Wednesday, June 13, 2012

Abraham and the two kings

Genesis 14 contains a short passage about war between various small kingdoms in the Holy Land, some three to four thousand years ago. It's a passage of great importance.

The background is that, after having been subjugated by the King of Elam for twelve years, five small kingdoms declared their independence, including the city state of Sodom.

The King of Elam prepared his revenge. Two years later, he and his three allies defeated the rebellious five kings. As Genesis 14:9 says, a war of four kings against five.

In the course of the war, the King of Elam captured Abraham’s nephew, Lot, who lived in Sodom. Perhaps he was going to sell Lot as a slave, perhaps he was going to hold him hostage.

But Abraham conferred with three other tribal chiefs and they went in pursuit. They had a small force but were triumphant (a familiar theme both in Scripture and in modern Israel!) He freed Lot and recaptured the people and booty taken by the Elamites.

Then Abraham is approached by the mysterious Melchizedek, King of Salem. The King offers a sacrifice of bread and wine to God, and blesses Abraham. Recognising the King as a priest of God and a precursor of the Messiah, Abraham gives him an offering, a tenth of his possessions.

Melchizedek was king of the city called Salem, now called Jerusalem. Reflecting on the Hebrew meanings of these words, Hebrews 7:2 tells us that says, the name 'Melchizedek' means 'king of righteousness'; then also, 'king of Salem' means 'king of peace.” And, as a ruler of peace, Melchizedek did not participate in the conflict between the nine kings.

For those interested in numerical patterns, he can be regarded as the tenth king, as the king who received a tenth of Abraham's possessions, and as a person reminding us of the ten commandments of God.

After his encounter with Melchizedek, Abraham is approached by another king. The king of Sodom asks Abraham to return the people taken from Sodom and suggests that Abraham keep the spoils taken from the city.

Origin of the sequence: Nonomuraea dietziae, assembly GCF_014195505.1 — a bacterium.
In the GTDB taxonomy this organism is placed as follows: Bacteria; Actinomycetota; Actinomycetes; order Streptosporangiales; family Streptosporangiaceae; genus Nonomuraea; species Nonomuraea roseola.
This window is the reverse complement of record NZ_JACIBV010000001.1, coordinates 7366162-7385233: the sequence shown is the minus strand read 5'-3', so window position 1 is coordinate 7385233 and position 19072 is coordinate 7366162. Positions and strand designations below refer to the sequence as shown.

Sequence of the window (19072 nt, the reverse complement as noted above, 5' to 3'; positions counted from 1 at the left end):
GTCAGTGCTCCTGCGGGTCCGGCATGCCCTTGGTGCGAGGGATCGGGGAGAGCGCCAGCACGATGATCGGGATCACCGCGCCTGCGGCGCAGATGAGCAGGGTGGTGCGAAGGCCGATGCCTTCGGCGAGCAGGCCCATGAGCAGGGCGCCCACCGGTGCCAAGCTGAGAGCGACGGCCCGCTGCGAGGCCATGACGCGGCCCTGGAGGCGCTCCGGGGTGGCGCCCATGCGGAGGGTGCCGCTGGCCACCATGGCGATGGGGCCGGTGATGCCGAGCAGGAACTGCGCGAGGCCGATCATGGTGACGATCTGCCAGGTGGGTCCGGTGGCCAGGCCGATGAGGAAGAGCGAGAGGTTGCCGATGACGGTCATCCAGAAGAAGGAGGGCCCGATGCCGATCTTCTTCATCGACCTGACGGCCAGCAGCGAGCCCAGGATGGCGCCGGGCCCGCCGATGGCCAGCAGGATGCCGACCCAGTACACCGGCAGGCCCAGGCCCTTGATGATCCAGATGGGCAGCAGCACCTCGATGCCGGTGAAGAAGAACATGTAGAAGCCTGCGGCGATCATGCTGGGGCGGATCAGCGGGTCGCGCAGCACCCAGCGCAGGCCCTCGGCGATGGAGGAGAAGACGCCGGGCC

But Abraham refuses. He will not accept anything for himself (though he will accept spoils for his allies). In fact, he had taken a solemn vow that he would accept absolutely nothing.

Did Abraham realise the iniquity of Sodom? Is this why he refused to accept the king’s offer? Perhaps the passage is meant to contrast how we should venerate the King of Righteousness and have no part in the King of Unrighteousness?

If Abraham realised Sodom's iniquity, we can see an extra edge in his later bargaining with God on the city's behalf (Genesis 18). Perhaps he realizes the sinful nature of the city but still seeks God’s mercy for it. And, realising its iniquity, he seeks to expand God’s mercy proportionately.

(Until he comes to the requirement that there be ten just men. Numerically, this may remind us of the commandments and to stipulate the minimum compliance that a society needs to survive.)

Another point. We’d have expected that the king and people of Sodom people would be deeply grateful to Abraham, particularly those who had been taken as captives. So reflect on the viciousness of the people of Sodom when they later attack Lot, although they knew that he was the closest kinsman of their benefactor, Abraham (Genesis 19:9).

(By the way, I've referred to Abraham, but at this stage he was still called Abram. Later God gave him a new name to his part in Salvation History: see Genesis 17:5.)

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